33. History of Scientific Knowledge: Evolution of Epistemology • The Demise of Science & Philosophy in the Muslim World: • More conservative rulers in Baghdad who supported the agenda of fundamentalist clerics • Emergence of an activist traditionalist theological faction who concocted a theology that used Aristotelian deductive logic to confirm orthodox religious dogma and combat secular philosophy. • Net Results: • Denying any role for human reason/discretion in interpreting theological edicts • A complete ban on all secular philosophical/scientific endeavors

  34. History of Scientific Knowledge: Evolution of Epistemology • By the 10th century, virtually all philosophical & scientific activity had migrated to Iran (in the east) and Spain (in the west) where it flourished for another 200 years or so. • Invasions of both, the Islamic and Byzantine empires by Turkish tribes of Central Asia. • Turks conquered Iran and Asia minor, enforcing conservative religious policies. • Influence of “Ghazali,” a brilliant Iranian philosopher (who turned to conservative theology/mysticism). • Attacks by Mongol (1218) and Tatar (1370) herds • Genghiz Khan & Tamerlane

  35. History of Scientific Knowledge: Evolution of Epistemology • The Prelude to Europe’s AWAKENING: • After Rome’s fall, gradual disappearance of all signs of prosperity and civilization in Western Europe • Migration of the population out of cities to rural areas. • Growth of monasticism(e.g., Benedictine order) in the 6th century • Key role of monks and monasteries in preservation and reproduction of books and manuscripts from the classical period. • Charlemagne (Charles I, 742-814) united much of Western Europe • Carolingian Renaissance • Crowned “Emperor of Rome” by the Pope • The seed of the “Holy Roman Empire”was planted.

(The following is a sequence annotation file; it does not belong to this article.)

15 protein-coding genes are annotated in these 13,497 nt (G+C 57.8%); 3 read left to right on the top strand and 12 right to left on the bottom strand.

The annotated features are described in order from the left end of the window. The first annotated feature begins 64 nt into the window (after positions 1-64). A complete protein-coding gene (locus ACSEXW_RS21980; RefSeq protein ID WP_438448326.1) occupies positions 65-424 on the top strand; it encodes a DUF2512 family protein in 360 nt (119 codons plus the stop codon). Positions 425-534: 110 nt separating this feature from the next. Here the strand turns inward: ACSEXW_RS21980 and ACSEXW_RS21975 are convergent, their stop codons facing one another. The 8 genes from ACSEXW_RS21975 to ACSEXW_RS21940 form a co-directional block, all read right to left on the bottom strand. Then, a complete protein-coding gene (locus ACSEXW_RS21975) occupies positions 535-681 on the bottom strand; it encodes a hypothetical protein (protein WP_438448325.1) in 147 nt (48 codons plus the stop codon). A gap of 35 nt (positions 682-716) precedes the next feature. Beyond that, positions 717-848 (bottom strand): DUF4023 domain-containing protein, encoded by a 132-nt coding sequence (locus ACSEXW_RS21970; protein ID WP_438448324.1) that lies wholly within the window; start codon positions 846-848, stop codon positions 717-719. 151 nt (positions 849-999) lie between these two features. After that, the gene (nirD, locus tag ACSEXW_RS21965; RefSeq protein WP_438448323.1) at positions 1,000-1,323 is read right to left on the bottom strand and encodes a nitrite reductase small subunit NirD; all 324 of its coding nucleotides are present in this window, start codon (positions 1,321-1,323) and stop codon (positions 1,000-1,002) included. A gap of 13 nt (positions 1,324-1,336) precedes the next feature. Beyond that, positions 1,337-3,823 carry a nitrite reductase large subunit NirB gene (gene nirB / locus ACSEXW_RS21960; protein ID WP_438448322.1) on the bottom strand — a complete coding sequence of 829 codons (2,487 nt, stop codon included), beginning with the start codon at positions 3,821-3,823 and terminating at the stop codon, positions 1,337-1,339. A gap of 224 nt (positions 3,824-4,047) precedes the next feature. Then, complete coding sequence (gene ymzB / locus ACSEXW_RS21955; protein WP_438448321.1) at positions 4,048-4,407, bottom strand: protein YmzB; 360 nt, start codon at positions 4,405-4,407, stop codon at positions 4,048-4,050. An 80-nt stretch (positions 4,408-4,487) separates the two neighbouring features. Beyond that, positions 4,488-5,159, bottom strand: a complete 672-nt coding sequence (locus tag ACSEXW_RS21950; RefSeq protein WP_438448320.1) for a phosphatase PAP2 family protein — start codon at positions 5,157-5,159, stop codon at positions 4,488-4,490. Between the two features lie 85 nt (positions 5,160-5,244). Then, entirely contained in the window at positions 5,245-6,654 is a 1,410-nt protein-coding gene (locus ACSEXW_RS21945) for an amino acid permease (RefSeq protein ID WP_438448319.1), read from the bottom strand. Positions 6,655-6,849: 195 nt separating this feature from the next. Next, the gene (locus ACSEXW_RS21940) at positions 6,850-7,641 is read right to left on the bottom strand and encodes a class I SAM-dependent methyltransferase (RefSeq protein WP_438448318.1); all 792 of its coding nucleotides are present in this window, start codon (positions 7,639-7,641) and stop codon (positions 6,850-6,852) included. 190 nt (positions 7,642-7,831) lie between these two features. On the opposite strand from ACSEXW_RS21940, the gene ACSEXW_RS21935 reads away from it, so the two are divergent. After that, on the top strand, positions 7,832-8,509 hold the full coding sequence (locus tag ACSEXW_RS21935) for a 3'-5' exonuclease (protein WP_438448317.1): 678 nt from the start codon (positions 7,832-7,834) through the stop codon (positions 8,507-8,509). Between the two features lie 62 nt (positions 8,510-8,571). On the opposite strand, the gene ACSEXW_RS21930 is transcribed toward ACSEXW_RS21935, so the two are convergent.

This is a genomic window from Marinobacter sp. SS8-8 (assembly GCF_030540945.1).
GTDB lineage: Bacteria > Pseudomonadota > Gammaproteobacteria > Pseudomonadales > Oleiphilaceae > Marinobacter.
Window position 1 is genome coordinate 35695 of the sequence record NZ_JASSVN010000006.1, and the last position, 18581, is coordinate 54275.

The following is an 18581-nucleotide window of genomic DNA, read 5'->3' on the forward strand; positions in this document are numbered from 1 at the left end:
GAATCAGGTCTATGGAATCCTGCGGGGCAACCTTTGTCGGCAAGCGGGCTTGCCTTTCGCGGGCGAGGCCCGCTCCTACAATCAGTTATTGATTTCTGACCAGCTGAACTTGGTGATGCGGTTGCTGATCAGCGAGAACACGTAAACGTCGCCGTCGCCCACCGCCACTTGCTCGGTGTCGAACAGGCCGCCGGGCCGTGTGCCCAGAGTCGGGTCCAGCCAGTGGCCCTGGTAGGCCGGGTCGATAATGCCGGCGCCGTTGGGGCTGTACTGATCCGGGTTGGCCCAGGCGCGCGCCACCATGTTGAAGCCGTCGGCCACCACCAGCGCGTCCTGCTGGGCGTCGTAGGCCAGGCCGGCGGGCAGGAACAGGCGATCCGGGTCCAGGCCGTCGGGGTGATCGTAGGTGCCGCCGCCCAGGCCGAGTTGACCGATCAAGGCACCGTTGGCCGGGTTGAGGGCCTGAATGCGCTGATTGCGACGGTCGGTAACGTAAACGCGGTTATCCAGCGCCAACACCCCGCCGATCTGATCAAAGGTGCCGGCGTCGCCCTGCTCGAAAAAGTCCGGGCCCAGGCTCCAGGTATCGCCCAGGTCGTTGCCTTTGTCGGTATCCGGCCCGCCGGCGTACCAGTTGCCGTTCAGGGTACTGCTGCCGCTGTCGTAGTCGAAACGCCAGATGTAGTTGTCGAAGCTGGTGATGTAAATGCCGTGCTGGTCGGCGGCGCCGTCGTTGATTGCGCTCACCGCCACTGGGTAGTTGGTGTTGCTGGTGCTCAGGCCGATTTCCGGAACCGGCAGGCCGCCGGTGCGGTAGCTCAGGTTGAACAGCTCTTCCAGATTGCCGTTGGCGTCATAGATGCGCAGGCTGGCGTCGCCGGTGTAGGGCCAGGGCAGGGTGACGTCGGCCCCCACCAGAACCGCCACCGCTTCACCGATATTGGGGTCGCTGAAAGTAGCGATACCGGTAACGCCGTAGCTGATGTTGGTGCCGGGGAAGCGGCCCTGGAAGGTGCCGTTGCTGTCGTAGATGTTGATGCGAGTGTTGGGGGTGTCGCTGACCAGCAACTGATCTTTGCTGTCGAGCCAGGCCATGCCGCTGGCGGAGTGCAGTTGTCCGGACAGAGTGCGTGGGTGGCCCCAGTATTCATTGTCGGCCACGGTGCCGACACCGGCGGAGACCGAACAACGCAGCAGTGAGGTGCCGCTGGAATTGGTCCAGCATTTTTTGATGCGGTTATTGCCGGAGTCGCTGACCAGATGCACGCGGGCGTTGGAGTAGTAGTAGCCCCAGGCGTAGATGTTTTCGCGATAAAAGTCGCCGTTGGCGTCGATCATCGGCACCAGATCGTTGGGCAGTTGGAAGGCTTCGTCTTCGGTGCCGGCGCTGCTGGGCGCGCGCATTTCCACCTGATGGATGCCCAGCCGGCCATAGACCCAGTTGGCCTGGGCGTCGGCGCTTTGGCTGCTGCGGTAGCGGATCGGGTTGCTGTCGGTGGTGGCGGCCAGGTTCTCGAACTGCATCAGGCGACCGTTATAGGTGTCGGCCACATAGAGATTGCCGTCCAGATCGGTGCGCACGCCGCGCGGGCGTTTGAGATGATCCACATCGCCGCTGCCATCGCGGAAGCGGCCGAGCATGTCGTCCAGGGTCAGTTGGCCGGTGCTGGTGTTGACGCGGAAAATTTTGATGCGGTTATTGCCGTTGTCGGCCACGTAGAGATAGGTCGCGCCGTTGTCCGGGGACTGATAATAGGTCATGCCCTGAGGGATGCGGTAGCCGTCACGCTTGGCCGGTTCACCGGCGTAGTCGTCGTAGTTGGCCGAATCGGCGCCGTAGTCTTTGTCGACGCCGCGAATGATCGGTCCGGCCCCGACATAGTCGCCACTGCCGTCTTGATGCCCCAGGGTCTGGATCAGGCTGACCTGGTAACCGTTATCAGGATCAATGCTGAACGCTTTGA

36. History of Scientific Knowledge: Evolution of Epistemology • The Prelude to Europe’s AWAKENING: • Protracted competition for political supremacy between future Popes and emperors. • Consolidation of the papal power over the clergy throughout Western Europe by Gregory VII • Peaking of the power of Papacy through the end of the 14th century. • Subsequent results: • Gradual corruption of the Church officials • Gradual decline in Papacy’s moral authority • Eruption into the 16th century Reformation movement and subsequent religious wars • 17th century Call for religious toleration • The 18th century separation of church & state in the U.S. constitution

  37. History of Scientific Knowledge: Evolution of Epistemology • EUROPE’S AWAKENING & TURNING POINT--THE NEW MILLENIUM: • New hope and optimism: surviving the millennium and the apocalyptic doom’s day prophecy • Agricultural innovations and economic boom of 11th century: • Renewed confidence in the capacity of human intelligence • Surplus agricultural products and trade • Enormous rise in education among clergy • Rise of Gothic Churches • Rediscovery & revival of secular Roman Law and its incorporation into canon law • The Crusades and exposure to the philosophical work of the Muslim scholars • EMERGENCE OF WESTERN/CHRISTIAN SCHOLASTICISM: • Translations of philosophical and scientific works of Muslim scholars and Greek Classics from Arabic to Latin • Spread of above Latin translations in Europe and development of Christianity’s Scholastic Theology.